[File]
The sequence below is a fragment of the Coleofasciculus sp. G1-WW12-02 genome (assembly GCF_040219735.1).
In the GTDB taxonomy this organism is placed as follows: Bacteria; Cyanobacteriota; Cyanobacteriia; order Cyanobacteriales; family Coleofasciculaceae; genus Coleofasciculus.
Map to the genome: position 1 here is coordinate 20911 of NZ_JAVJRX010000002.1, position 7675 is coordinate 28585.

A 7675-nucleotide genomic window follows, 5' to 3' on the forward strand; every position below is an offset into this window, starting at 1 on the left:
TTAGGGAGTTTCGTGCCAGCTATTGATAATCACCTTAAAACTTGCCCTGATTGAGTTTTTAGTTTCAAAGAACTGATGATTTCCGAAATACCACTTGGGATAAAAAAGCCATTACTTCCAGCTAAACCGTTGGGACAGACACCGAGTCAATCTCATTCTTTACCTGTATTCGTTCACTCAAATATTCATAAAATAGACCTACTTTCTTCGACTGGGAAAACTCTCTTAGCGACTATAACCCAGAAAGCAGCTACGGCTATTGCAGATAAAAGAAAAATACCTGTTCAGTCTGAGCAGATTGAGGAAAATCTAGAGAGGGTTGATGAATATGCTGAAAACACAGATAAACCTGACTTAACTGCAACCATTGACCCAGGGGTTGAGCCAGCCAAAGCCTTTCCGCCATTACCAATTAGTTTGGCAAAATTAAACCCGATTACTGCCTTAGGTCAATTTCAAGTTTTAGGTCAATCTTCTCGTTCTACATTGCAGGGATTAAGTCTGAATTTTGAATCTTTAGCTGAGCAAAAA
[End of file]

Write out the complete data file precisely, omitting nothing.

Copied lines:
The sequence below is a fragment of the Coleofasciculus sp. G1-WW12-02 genome (assembly GCF_040219735.1).
In the GTDB taxonomy this organism is placed as follows: Bacteria; Cyanobacteriota; Cyanobacteriia; order Cyanobacteriales; family Coleofasciculaceae; genus Coleofasciculus.
Map to the genome: position 1 here is coordinate 20911 of NZ_JAVJRX010000002.1, position 7675 is coordinate 28585.

A 7675-nucleotide genomic window follows, 5' to 3' on the forward strand; every position below is an offset into this window, starting at 1 on the left:
TTAGGGAGTTTCGTGCCAGCTATTGATAATCACCTTAAAACTTGCCCTGATTGAGTTTTTAGTTTCAAAGAACTGATGATTTCCGAAATACCACTTGGGATAAAAAAGCCATTACTTCCAGCTAAACCGTTGGGACAGACACCGAGTCAATCTCATTCTTTACCTGTATTCGTTCACTCAAATATTCATAAAATAGACCTACTTTCTTCGACTGGGAAAACTCTCTTAGCGACTATAACCCAGAAAGCAGCTACGGCTATTGCAGATAAAAGAAAAATACCTGTTCAGTCTGAGCAGATTGAGGAAAATCTAGAGAGGGTTGATGAATATGCTGAAAACACAGATAAACCTGACTTAACTGCAACCATTGACCCAGGGGTTGAGCCAGCCAAAGCCTTTCCGCCATTACCAATTAGTTTGGCAAAATTAAACCCGATTACTGCCTTAGGTCAATTTCAAGTTTTAGGTCAATCTTCTCGTTCTACATTGCAGGGATTAAGTCTGAATTTTGAATCTTTAGCTGAGCAAAAA